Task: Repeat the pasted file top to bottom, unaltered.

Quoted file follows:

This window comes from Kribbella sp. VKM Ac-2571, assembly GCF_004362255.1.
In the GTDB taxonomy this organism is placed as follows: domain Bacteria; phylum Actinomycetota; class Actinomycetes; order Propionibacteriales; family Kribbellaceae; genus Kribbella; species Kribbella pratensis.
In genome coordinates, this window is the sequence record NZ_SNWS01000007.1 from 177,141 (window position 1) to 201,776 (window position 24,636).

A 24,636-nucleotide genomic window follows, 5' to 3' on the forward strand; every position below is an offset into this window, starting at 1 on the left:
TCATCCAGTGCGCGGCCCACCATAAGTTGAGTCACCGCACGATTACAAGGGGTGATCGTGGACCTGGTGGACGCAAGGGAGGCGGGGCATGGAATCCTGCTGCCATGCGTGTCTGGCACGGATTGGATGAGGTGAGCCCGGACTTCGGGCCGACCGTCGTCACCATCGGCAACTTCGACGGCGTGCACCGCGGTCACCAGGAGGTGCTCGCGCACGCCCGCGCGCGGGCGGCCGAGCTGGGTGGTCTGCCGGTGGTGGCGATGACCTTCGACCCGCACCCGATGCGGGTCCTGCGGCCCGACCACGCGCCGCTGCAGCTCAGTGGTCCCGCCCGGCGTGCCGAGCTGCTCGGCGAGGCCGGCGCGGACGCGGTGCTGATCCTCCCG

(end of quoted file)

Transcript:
This window comes from Kribbella sp. VKM Ac-2571, assembly GCF_004362255.1.
In the GTDB taxonomy this organism is placed as follows: domain Bacteria; phylum Actinomycetota; class Actinomycetes; order Propionibacteriales; family Kribbellaceae; genus Kribbella; species Kribbella pratensis.
In genome coordinates, this window is the sequence record NZ_SNWS01000007.1 from 177,141 (window position 1) to 201,776 (window position 24,636).

A 24,636-nucleotide genomic window follows, 5' to 3' on the forward strand; every position below is an offset into this window, starting at 1 on the left:
TCATCCAGTGCGCGGCCCACCATAAGTTGAGTCACCGCACGATTACAAGGGGTGATCGTGGACCTGGTGGACGCAAGGGAGGCGGGGCATGGAATCCTGCTGCCATGCGTGTCTGGCACGGATTGGATGAGGTGAGCCCGGACTTCGGGCCGACCGTCGTCACCATCGGCAACTTCGACGGCGTGCACCGCGGTCACCAGGAGGTGCTCGCGCACGCCCGCGCGCGGGCGGCCGAGCTGGGTGGTCTGCCGGTGGTGGCGATGACCTTCGACCCGCACCCGATGCGGGTCCTGCGGCCCGACCACGCGCCGCTGCAGCTCAGTGGTCCCGCCCGGCGTGCCGAGCTGCTCGGCGAGGCCGGCGCGGACGCGGTGCTGATCCTCCCG